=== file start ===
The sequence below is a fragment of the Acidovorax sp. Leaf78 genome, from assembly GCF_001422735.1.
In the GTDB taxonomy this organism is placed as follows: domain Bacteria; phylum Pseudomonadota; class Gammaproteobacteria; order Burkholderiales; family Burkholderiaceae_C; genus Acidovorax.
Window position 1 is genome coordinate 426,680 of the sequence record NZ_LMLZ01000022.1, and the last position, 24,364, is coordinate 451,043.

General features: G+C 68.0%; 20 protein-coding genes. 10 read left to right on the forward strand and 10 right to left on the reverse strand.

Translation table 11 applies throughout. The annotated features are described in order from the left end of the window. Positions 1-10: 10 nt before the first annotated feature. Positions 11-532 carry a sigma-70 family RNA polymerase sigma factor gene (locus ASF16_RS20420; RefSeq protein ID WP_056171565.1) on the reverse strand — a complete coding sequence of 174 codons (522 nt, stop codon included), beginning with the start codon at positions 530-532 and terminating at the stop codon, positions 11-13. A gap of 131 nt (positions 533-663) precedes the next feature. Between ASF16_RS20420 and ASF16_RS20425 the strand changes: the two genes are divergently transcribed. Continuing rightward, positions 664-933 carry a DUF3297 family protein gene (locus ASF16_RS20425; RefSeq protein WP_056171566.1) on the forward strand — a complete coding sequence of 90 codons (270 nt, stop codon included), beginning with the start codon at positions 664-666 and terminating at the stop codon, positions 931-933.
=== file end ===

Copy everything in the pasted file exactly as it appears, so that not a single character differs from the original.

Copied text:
The sequence below is a fragment of the Acidovorax sp. Leaf78 genome, from assembly GCF_001422735.1.
In the GTDB taxonomy this organism is placed as follows: domain Bacteria; phylum Pseudomonadota; class Gammaproteobacteria; order Burkholderiales; family Burkholderiaceae_C; genus Acidovorax.
Window position 1 is genome coordinate 426,680 of the sequence record NZ_LMLZ01000022.1, and the last position, 24,364, is coordinate 451,043.

General features: G+C 68.0%; 20 protein-coding genes. 10 read left to right on the forward strand and 10 right to left on the reverse strand.

Translation table 11 applies throughout. The annotated features are described in order from the left end of the window. Positions 1-10: 10 nt before the first annotated feature. Positions 11-532 carry a sigma-70 family RNA polymerase sigma factor gene (locus ASF16_RS20420; RefSeq protein ID WP_056171565.1) on the reverse strand — a complete coding sequence of 174 codons (522 nt, stop codon included), beginning with the start codon at positions 530-532 and terminating at the stop codon, positions 11-13. A gap of 131 nt (positions 533-663) precedes the next feature. Between ASF16_RS20420 and ASF16_RS20425 the strand changes: the two genes are divergently transcribed. Continuing rightward, positions 664-933 carry a DUF3297 family protein gene (locus ASF16_RS20425; RefSeq protein WP_056171566.1) on the forward strand — a complete coding sequence of 90 codons (270 nt, stop codon included), beginning with the start codon at positions 664-666 and terminating at the stop codon, positions 931-933.